Thursday, Nov. 3, 2011 | 2 a.m.
In an effort to retake the state Senate, Republicans in the Legislature are wading into potential primary fights and choosing favorites, a year ahead of the general election.
The party is signaling to political donors the candidacies they bless, risking accusations of unfair play and the alienation of the candidates and supporters who find themselves on the outs.
At stake is control of the state’s upper house, where Democrats hold a one-seat majority. With Democrats defending seven of the 10 seats up for election, Republicans see an opportunity to take control, which they lost in 2008 after 18 years of Republican rule.
To that end, caucus leaders are trying to pick candidates they view as strongest.
The Nevada Democratic Party, with Sen. Harry Reid as its leader, has for a decade out-organized the state Republican Party. Senate Republicans see an opportunity in fundraising, hiring staff, and now in endorsements, to emulate their rivals across the aisle.
But while Democrats rarely fought over ideology, Republican internecine fighting could pit hard-line, anti-tax candidates against the more compromise-minded, continuing the long-running fight over the philosophical direction of the party.
Exhibit A: This week, Assemblyman Scott Hammond, R-Las Vegas, who last session voted to extend a 2009 tax increase set to expire, received the endorsement of the Republican caucus over Assemblyman Richard McArthur, R-Las Vegas, who signed a pledge not to raise taxes, and Michele Fiore, who ran for Congress against Rep. Shelley Berkley in 2010.
“The caucus members considered all their options, and went with Hammond because they felt he’d help take back the majority,” said caucus Director Jodi Stephens.
The caucus would endorse on a case-by-case basis, she said, rather than apply an ideological litmus test to candidates.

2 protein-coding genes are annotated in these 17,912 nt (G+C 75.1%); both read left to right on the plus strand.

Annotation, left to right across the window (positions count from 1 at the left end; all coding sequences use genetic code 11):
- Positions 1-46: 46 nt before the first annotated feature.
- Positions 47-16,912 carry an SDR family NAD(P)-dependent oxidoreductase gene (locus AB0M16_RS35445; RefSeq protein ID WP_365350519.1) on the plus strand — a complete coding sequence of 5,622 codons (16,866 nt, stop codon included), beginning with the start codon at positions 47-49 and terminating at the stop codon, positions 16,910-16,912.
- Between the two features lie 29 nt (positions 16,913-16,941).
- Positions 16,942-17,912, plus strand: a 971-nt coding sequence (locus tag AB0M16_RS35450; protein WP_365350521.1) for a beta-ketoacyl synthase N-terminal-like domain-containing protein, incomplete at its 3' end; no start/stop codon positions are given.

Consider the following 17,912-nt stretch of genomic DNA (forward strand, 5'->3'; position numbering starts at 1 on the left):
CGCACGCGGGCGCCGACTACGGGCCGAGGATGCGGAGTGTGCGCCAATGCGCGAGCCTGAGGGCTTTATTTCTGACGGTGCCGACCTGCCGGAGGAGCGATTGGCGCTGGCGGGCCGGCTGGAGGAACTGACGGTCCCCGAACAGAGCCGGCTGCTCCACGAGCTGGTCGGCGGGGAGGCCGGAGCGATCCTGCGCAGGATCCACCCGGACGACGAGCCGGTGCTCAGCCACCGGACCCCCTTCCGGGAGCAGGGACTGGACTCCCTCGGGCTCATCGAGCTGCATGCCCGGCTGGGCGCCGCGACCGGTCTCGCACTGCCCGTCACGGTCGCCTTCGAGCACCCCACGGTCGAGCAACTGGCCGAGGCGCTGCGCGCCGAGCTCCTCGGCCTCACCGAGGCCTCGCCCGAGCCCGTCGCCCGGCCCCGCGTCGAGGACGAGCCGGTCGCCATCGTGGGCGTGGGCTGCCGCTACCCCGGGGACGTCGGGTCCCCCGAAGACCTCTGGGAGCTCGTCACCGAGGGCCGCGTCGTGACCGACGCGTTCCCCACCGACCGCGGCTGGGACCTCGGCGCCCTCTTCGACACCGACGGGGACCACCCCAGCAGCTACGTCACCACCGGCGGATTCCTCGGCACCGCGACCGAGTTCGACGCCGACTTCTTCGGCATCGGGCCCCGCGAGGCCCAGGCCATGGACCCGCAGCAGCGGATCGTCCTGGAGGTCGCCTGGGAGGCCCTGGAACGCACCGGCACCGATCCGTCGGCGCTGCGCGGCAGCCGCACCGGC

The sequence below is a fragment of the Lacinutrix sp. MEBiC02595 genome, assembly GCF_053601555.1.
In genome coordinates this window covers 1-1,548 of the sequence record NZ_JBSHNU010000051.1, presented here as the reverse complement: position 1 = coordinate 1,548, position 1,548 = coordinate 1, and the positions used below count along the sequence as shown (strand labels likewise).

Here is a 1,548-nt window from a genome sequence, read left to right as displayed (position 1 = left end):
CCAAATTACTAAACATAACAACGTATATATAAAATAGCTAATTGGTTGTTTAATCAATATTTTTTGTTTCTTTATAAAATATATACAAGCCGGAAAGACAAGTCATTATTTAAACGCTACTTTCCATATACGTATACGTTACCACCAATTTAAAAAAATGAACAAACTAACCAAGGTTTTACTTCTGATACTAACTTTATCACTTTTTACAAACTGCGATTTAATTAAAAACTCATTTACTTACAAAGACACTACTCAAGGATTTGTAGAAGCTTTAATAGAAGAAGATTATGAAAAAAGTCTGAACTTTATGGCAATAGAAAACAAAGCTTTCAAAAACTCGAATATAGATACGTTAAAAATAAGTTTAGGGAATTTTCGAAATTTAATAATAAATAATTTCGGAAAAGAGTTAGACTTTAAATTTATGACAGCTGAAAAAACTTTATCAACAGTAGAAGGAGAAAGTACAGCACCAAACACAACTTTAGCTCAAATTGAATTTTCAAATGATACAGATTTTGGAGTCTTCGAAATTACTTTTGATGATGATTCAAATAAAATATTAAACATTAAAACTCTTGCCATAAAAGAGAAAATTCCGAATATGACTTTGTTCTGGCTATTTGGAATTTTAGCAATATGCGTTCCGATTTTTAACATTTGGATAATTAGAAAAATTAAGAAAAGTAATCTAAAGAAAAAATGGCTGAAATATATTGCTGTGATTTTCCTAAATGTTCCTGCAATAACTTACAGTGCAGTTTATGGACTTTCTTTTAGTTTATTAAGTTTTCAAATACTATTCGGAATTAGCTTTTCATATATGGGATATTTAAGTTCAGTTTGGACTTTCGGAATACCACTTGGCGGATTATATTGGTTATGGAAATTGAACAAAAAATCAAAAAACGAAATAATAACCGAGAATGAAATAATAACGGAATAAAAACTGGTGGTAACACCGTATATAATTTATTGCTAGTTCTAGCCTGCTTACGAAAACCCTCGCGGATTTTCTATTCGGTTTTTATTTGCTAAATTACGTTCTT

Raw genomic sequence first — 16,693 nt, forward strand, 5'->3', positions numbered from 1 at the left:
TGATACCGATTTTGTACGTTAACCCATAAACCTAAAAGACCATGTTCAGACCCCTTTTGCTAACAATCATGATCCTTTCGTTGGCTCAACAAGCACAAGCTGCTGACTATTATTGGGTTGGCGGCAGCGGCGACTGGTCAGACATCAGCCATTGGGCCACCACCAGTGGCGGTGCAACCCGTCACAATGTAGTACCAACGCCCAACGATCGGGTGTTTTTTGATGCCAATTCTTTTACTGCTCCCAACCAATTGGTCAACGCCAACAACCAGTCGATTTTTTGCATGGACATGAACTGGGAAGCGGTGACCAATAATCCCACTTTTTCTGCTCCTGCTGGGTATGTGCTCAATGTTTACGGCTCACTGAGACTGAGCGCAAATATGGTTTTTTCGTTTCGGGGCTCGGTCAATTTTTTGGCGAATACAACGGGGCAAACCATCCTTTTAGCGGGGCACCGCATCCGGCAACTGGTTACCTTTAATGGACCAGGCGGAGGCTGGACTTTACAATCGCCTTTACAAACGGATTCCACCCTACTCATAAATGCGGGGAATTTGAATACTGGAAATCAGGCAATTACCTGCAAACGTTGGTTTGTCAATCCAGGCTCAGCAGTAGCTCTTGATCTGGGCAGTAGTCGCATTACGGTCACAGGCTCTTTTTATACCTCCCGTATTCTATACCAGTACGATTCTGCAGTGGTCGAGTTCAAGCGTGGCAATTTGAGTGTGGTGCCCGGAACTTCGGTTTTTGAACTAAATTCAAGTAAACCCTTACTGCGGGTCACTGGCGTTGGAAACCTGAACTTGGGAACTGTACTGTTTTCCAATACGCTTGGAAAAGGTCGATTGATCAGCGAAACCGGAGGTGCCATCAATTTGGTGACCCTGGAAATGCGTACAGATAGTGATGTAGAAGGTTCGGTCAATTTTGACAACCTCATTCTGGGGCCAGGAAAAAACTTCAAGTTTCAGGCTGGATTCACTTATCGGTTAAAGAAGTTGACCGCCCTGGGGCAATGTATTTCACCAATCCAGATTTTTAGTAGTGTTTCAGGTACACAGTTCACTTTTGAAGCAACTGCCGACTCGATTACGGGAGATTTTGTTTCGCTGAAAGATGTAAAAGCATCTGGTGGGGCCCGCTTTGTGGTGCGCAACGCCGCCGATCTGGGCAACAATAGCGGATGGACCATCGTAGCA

Democratic leadership has, for the past few campaign cycles, stepped into contested primaries to tip the scale in favor of certain candidates. The rationale is that the pooh-bahs know which candidates have the best chance of winning, and the party is more likely to succeed if it can save its resources for the general election.
That has caused some grumbling among the base about the party sacrificing democratic principles to achieve a political win.
Sen. Mo Denis, D-Las Vegas, who has taken over the state Senate caucus with Senate Majority Leader Steven Horsford, D-North Las Vegas, running for Congress, said his caucus will look at each seat individually before making an endorsement.
Senate Democrats have already endorsed Assemblymen Tick Segerblom and Kelvin Atkinson in their state Senate races.
But for Republicans, that could prove trickier.
Soon after the Republican Senate Caucus endorsed Hammond, conservative consultant and anti-tax agitator Chuck Muth took to Twitter to tout McArthur’s candidacy.
A majority of Republicans in the state Senate voted against extending taxes in 2011, despite Republican Gov. Brian Sandoval’s eventual support for the proposal.
But the Hammond endorsement in a district evenly divided between Democrats and Republicans is more a sign of pragmatism than signaling a policy shift for the caucus.
There are four state Senate seats likely to be in play in 2014, if maps approved by District Court Judge Todd Russell last month stand. Two are held by sitting Democrats — Sen. Shirley Breeden and Sen. Allison Copening.
Copening has not yet decided whether she will run for re-election. The maps show a voter registration advantage for Democrats of 6 and 7 points for those seats, respectively.
The other open seat, for which Hammond, McArthur and Fiore are running, is District 18, a newly created northwest Las Vegas district that used to be a rural seat.
State Sen. Greg Brower’s Reno district is also competitive, with a 1 percentage point Republican advantage.
Both Republicans and Democrats are likely to endorse the candidates they view as strongest in those seats (Brower is likely to run for re-election) to give their parties the best chance at victory.
But in one Republican contest, the caucus is likely to be silent: the heavily Republican state Senate seat that encompasses much of rural Nevada, Senate District 17.
Both Assembly Minority Leader Pete Goicoechea, R-Eureka, and Assemblyman Ed Goedhart, R-Amargosa Valley, have expressed interest in the seat.
Goicoechea, from the start of the 2011 session, said he was willing to trade long-term government policy changes — like changes to pensions and health benefits for public employees — for votes in favor of extending the 2009 tax increases. Goicoechea held that position even when Sandoval was equating an extension of the 2009 taxes, which would have expired in June, to a tax increase and saying it wasn’t an option.
Goedhart is a conservative who, like McArthur, signed a pledge not to raise taxes.